Cuba’s hotels open to Cubans
MIAMI – Cuba’s so-called “tourism apartheid” – which has long prohibited locals from staying at hotels – ended Monday, according to news agencies in Havana.
The move ended a ban that many Cubans had fixated on as a prime example of the inequities and hardships they faced under Fidel Castro’s regime. The lifting comes five weeks after Castro’s brother, Raul, took over the nation’s presidency, and just days after he ended the ban on Cubans owning personal mobile phones, computers and household appliances.
But the measure is largely symbolic: a night’s stay at a luxury hotel in Cuba can cost more than $200 – which is just about what the average Cuban earns in a year.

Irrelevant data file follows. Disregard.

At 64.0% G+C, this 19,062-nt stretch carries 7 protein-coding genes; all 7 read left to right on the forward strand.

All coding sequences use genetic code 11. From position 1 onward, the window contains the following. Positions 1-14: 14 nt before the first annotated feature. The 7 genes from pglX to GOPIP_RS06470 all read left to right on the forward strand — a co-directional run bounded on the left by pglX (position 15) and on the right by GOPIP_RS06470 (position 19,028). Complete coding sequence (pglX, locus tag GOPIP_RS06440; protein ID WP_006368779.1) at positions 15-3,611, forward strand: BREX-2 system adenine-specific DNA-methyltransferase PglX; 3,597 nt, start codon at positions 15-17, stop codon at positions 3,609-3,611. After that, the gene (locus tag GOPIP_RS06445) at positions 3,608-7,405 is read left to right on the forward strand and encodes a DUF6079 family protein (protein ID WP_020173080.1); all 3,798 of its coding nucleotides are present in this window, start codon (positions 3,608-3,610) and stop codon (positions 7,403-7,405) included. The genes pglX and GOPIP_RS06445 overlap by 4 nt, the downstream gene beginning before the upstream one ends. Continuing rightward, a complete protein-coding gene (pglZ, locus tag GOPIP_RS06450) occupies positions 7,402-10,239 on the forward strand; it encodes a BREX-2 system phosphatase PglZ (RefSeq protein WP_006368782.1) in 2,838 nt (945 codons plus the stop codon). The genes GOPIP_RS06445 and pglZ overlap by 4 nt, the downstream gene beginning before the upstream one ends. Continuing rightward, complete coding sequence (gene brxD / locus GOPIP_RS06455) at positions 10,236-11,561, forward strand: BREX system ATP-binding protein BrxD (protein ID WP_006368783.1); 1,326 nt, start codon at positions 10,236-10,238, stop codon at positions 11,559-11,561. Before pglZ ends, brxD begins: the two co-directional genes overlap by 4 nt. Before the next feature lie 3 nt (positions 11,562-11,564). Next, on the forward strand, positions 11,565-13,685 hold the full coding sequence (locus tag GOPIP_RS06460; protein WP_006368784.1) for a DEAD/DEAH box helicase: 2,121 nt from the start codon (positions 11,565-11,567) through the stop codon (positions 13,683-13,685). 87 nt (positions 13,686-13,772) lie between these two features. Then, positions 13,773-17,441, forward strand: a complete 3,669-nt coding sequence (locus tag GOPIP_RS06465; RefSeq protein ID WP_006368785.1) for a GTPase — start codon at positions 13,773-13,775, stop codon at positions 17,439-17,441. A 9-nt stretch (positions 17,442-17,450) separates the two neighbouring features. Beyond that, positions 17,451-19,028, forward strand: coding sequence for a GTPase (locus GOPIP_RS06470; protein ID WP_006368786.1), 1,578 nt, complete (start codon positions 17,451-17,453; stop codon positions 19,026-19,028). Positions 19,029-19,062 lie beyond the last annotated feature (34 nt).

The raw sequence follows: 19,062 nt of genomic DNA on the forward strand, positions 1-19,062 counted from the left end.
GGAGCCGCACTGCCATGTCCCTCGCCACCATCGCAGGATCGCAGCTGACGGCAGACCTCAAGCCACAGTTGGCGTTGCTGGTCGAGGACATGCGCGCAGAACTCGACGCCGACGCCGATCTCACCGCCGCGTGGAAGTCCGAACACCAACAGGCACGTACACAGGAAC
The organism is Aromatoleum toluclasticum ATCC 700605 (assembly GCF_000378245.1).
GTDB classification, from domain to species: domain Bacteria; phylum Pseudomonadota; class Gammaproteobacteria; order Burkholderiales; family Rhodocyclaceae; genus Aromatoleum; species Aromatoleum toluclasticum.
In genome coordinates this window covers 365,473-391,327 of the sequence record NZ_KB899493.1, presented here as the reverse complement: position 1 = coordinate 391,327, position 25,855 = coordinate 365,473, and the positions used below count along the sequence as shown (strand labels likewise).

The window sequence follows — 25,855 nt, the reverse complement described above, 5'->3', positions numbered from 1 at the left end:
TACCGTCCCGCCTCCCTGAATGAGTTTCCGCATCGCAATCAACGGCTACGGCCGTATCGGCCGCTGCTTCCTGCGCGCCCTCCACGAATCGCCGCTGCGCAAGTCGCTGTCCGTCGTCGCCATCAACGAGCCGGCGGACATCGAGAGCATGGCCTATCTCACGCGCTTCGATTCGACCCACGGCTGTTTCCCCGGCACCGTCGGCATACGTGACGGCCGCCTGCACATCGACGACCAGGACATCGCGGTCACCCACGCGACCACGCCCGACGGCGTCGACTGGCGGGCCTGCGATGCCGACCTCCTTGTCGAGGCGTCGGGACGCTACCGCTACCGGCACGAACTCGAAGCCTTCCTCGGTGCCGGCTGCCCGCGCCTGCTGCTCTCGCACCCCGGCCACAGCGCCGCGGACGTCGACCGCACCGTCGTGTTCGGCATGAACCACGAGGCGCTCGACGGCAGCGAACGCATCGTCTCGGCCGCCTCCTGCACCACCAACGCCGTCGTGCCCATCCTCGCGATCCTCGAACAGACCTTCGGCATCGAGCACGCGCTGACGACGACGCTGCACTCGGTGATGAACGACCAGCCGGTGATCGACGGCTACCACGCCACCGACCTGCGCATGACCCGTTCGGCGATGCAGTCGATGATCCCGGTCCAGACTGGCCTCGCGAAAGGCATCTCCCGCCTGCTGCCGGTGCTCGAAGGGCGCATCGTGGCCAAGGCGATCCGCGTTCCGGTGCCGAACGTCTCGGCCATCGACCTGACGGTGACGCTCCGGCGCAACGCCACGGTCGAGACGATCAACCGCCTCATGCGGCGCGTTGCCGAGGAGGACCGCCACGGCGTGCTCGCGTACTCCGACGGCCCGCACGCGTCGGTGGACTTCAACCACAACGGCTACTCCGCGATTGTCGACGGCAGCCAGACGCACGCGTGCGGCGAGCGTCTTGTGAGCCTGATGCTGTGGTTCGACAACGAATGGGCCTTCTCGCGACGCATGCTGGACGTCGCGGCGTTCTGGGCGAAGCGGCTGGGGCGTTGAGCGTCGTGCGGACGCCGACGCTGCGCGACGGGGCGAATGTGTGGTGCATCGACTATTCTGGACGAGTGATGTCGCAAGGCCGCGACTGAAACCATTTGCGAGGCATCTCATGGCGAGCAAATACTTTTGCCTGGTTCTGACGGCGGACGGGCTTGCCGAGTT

Cubans were prohibited from staying at hotels even if someone else paid the tab.
Reuters news agency reported Monday that now Cubans can also rent cars and go to beaches once restricted to tourists.
U.S. Rep. Ileana Ros-Lehtinen of Miami, the ranking Republican on the House Foreign Affairs Committee and a fierce critic of the Castro government, called the lifting of the hotel restrictions “pathetic.”
“There might be many superficial changes like this hotel maneuver and making DVD players and computers legal, but what the Cuban people want are true changes, like freedom and democracy,” she said in an e-mail. “Raul may make these nominal rather than real changes because most Cubans can’t afford hotel stays. What a dismal picture that legalizing microwaves and hotel stays are considered reforms. It’s pathetic.”
But many experts view Raul Castro’s early decisions as positive steps, even if they do not come with democratic elections and freedom of speech.